In Moneyball: The Art of Winning an Unfair Game, Michael Lewis plots the transformation of the Oakland Athletics baseball team under the unconventional and inspiring GM Billy Beane.
Beane’s fervent commitment to identifying the true value of baseball players and removing subjectivity, not only turned the A’s into a team with the best win:spend ratio but sent shockwaves through baseball’s traditional elite changing baseball statistics forever. Brad Pitt recently portrayed Beane in the 2011 movie ‘Moneyball’ taking up the challenge of applying logic and analysis to the task of scouting and player evaluation, a task which had previously been a dark art governed by the gut-feel of ex-players.
Through Ivy-league thought leadership, the development of new stats, new tactics and endless ruthless trading, Beane is able to repeatedly build and rebuild a team capable of competing with the sports giants at a third of the cost.
I am late to the Moneyball party, the book launched in 2003 and has since revolutionised the MLB and the US sports industry. The approach and analysis (Sabermetrics) pioneered at the A’s have spread through all teams looking to unlock a edge. Beane et al won by changing the way the game is played.
I highly recommend both the book and movie, in that order, for any aspiring sports administrator. The statistical and measurable nature of baseball is unique, but the following are the lessons I took away from a book that is both enthralling but entertaining:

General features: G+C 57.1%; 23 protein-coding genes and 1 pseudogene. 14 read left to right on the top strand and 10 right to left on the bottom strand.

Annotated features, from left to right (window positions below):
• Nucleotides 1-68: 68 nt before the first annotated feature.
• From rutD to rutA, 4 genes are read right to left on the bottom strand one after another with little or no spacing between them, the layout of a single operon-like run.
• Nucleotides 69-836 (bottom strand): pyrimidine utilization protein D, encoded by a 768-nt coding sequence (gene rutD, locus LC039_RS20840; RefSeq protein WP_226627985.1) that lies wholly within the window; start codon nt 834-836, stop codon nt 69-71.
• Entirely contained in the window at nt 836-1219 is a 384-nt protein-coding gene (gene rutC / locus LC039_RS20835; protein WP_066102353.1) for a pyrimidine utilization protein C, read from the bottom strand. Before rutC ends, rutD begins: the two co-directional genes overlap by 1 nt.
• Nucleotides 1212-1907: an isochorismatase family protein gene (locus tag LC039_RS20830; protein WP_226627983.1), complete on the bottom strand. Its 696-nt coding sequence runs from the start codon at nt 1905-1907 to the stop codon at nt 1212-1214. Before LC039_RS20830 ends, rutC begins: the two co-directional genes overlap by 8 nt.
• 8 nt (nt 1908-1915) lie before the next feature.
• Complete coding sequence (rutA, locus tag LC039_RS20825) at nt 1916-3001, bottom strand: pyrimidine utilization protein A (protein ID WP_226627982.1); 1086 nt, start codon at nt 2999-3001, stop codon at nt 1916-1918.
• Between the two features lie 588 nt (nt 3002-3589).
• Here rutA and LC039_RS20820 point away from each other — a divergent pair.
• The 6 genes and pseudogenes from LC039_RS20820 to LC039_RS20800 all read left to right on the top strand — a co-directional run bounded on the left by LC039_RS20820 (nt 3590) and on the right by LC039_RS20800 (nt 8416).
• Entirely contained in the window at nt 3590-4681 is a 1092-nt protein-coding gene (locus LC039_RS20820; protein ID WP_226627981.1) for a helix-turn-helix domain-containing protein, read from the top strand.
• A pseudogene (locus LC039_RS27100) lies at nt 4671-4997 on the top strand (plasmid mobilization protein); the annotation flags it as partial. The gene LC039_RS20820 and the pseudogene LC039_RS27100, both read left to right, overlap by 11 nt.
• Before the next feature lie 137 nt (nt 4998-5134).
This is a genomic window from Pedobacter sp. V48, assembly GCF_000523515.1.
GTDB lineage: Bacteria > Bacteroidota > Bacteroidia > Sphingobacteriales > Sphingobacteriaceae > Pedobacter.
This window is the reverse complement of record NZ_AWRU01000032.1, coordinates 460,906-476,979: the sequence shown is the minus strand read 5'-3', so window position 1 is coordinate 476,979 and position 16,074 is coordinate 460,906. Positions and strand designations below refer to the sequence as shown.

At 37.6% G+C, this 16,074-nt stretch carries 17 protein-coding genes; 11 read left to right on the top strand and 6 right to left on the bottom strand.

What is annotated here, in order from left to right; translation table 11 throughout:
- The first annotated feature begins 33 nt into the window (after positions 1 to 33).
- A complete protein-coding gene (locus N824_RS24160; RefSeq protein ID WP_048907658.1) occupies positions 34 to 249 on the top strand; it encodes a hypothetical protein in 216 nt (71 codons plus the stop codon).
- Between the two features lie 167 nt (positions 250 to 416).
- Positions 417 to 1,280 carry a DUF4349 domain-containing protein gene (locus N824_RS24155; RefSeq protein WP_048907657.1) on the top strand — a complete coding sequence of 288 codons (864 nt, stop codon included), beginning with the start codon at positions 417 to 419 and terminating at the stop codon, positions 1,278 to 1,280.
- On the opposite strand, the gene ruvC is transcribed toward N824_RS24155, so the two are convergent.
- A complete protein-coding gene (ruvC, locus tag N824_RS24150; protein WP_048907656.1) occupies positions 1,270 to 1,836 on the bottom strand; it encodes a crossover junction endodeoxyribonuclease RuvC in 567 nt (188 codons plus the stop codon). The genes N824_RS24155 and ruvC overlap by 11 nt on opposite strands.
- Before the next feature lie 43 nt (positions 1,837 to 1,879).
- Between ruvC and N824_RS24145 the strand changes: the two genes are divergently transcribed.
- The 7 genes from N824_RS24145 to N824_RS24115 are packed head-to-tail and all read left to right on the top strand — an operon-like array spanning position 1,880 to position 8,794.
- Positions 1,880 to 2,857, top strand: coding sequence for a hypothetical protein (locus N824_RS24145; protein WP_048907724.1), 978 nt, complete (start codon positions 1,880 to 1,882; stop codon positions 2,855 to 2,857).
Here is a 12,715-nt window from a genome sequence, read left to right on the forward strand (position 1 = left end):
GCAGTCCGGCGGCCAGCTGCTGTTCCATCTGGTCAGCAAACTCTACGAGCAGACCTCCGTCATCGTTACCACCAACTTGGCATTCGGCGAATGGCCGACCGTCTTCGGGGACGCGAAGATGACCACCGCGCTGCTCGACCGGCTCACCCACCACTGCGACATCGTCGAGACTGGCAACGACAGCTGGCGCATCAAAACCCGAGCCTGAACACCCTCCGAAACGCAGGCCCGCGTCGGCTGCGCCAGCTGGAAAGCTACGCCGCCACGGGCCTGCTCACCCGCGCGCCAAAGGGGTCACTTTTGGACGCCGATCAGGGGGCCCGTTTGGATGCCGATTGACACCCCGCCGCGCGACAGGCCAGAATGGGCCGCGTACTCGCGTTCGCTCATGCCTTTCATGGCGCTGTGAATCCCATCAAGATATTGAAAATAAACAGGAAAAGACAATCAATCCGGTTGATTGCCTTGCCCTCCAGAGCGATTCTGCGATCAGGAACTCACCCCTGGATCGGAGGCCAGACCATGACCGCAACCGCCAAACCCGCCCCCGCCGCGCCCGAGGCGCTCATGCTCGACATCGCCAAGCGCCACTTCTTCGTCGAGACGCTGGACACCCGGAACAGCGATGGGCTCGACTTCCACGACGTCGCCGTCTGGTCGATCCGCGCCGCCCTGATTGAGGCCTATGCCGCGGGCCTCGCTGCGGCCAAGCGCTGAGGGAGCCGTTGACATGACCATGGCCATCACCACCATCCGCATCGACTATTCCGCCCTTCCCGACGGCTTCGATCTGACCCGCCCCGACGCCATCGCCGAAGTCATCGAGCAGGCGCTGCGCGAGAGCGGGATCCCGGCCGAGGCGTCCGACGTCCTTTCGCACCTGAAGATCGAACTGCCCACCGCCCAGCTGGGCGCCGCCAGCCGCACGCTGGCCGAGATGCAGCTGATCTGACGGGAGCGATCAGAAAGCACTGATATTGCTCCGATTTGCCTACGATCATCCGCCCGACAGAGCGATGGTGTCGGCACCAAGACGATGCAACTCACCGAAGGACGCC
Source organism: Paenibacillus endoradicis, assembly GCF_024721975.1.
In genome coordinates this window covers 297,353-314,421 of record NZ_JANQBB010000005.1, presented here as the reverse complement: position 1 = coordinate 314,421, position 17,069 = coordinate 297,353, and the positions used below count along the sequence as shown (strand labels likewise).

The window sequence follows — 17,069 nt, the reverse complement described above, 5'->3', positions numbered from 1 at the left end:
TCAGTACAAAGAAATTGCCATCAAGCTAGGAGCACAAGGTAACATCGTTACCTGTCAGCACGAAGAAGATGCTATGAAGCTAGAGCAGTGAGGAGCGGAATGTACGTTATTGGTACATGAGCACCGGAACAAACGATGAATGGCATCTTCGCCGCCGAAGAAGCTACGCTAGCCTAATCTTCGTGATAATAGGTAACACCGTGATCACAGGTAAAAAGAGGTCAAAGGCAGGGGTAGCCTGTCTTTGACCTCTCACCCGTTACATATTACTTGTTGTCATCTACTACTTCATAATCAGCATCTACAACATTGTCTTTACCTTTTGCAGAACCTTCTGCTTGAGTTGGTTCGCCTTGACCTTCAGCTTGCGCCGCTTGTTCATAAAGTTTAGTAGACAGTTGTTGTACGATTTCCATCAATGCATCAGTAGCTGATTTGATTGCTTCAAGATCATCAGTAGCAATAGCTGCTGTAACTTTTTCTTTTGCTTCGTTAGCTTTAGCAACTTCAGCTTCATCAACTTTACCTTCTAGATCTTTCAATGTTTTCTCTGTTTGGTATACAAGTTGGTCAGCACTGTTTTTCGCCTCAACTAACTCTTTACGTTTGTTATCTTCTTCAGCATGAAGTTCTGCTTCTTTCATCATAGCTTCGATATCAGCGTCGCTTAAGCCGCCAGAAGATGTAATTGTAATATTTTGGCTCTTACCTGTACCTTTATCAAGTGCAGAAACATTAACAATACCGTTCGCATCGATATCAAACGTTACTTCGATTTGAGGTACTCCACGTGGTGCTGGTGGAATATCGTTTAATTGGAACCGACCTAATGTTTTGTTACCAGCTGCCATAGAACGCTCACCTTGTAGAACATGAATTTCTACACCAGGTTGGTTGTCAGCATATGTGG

– Challenge conventional wisdom: The only way to achieve different results from your competitors is to act and think differently. If you can find a new or different way of achieving equal or better results you add value and this value can chart a new course.
– Find the underlying value: Focus on how to identify and optimise real value, find value that others can’t or won’t see. In sport, as with the stock market, if you can find potential and talent that is undervalued you can exploit it for profit.
– In the information age, not all data is equal: Value and performance can be measured thousands of ways, when confronted with a wall of stats, identify the metrics that make the difference and make them your focus.
– Subjective v. objective: Experience and gut-feel can generate the right outcome, but in sport, when multi-million dollar decisions are made every off-season, by removing subjective opinion you remove risk.
Michael Lewis, is a best-selling and celebrated economist and financial journalist, the premise of Moneyball is how rational thought can exploit value in irrational markets. A critical lesson for all working in our industry, the most emotive and invigorating of all markets.
Get Moneyball on Amazon today.